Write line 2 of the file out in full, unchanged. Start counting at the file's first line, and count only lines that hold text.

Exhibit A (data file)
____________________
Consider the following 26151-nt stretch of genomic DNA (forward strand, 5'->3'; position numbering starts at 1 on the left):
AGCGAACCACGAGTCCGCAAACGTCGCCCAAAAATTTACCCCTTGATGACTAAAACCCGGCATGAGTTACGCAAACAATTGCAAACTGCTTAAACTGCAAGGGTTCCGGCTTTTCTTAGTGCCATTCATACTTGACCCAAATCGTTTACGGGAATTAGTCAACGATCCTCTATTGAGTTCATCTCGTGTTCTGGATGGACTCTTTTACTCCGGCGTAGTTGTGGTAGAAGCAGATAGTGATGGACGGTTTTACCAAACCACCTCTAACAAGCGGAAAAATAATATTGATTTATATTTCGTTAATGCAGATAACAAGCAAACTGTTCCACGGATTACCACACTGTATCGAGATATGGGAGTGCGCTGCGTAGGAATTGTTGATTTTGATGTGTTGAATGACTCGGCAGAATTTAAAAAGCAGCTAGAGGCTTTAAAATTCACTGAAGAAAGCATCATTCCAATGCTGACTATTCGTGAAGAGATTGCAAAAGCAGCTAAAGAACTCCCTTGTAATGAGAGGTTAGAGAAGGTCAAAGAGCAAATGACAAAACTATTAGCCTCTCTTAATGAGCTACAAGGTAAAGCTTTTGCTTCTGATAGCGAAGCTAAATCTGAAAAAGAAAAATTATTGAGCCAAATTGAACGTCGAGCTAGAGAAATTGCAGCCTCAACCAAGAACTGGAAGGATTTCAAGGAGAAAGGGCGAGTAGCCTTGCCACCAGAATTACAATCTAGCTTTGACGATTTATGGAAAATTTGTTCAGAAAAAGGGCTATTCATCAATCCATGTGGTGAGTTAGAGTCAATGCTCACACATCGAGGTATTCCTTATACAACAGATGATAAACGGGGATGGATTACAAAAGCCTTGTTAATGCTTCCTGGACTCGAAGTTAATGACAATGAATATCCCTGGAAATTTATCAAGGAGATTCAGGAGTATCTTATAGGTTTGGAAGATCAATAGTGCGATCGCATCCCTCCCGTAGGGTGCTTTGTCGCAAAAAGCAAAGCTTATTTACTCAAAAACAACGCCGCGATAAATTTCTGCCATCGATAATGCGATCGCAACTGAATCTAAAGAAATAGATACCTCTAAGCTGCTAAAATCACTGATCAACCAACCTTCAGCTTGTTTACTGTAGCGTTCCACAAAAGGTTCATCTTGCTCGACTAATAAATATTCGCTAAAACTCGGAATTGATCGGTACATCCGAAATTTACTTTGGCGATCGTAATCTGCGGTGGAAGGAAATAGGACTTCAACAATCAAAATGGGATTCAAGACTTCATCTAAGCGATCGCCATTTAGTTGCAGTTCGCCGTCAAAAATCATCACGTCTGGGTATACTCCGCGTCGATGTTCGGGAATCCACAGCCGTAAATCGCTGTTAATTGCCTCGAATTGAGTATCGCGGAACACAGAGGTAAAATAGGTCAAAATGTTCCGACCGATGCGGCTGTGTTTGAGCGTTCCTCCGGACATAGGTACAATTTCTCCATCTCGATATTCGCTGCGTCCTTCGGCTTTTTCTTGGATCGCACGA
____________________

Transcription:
AGCGAACCACGAGTCCGCAAACGTCGCCCAAAAATTTACCCCTTGATGACTAAAACCCGGCATGAGTTACGCAAACAATTGCAAACTGCTTAAACTGCAAGGGTTCCGGCTTTTCTTAGTGCCATTCATACTTGACCCAAATCGTTTACGGGAATTAGTCAACGATCCTCTATTGAGTTCATCTCGTGTTCTGGATGGACTCTTTTACTCCGGCGTAGTTGTGGTAGAAGCAGATAGTGATGGACGGTTTTACCAAACCACCTCTAACAAGCGGAAAAATAATATTGATTTATATTTCGTTAATGCAGATAACAAGCAAACTGTTCCACGGATTACCACACTGTATCGAGATATGGGAGTGCGCTGCGTAGGAATTGTTGATTTTGATGTGTTGAATGACTCGGCAGAATTTAAAAAGCAGCTAGAGGCTTTAAAATTCACTGAAGAAAGCATCATTCCAATGCTGACTATTCGTGAAGAGATTGCAAAAGCAGCTAAAGAACTCCCTTGTAATGAGAGGTTAGAGAAGGTCAAAGAGCAAATGACAAAACTATTAGCCTCTCTTAATGAGCTACAAGGTAAAGCTTTTGCTTCTGATAGCGAAGCTAAATCTGAAAAAGAAAAATTATTGAGCCAAATTGAACGTCGAGCTAGAGAAATTGCAGCCTCAACCAAGAACTGGAAGGATTTCAAGGAGAAAGGGCGAGTAGCCTTGCCACCAGAATTACAATCTAGCTTTGACGATTTATGGAAAATTTGTTCAGAAAAAGGGCTATTCATCAATCCATGTGGTGAGTTAGAGTCAATGCTCACACATCGAGGTATTCCTTATACAACAGATGATAAACGGGGATGGATTACAAAAGCCTTGTTAATGCTTCCTGGACTCGAAGTTAATGACAATGAATATCCCTGGAAATTTATCAAGGAGATTCAGGAGTATCTTATAGGTTTGGAAGATCAATAGTGCGATCGCATCCCTCCCGTAGGGTGCTTTGTCGCAAAAAGCAAAGCTTATTTACTCAAAAACAACGCCGCGATAAATTTCTGCCATCGATAATGCGATCGCAACTGAATCTAAAGAAATAGATACCTCTAAGCTGCTAAAATCACTGATCAACCAACCTTCAGCTTGTTTACTGTAGCGTTCCACAAAAGGTTCATCTTGCTCGACTAATAAATATTCGCTAAAACTCGGAATTGATCGGTACATCCGAAATTTACTTTGGCGATCGTAATCTGCGGTGGAAGGAAATAGGACTTCAACAATCAAAATGGGATTCAAGACTTCATCTAAGCGATCGCCATTTAGTTGCAGTTCGCCGTCAAAAATCATCACGTCTGGGTATACTCCGCGTCGATGTTCGGGAATCCACAGCCGTAAATCGCTGTTAATTGCCTCGAATTGAGTATCGCGGAACACAGAGGTAAAATAGGTCAAAATGTTCCGACCGATGCGGCTGTGTTTGAGCGTTCCTCCGGACATAGGTACAATTTCTCCATCTCGATATTCGCTGCGTCCTTCGGCTTTTTCTTGGATCGCACGA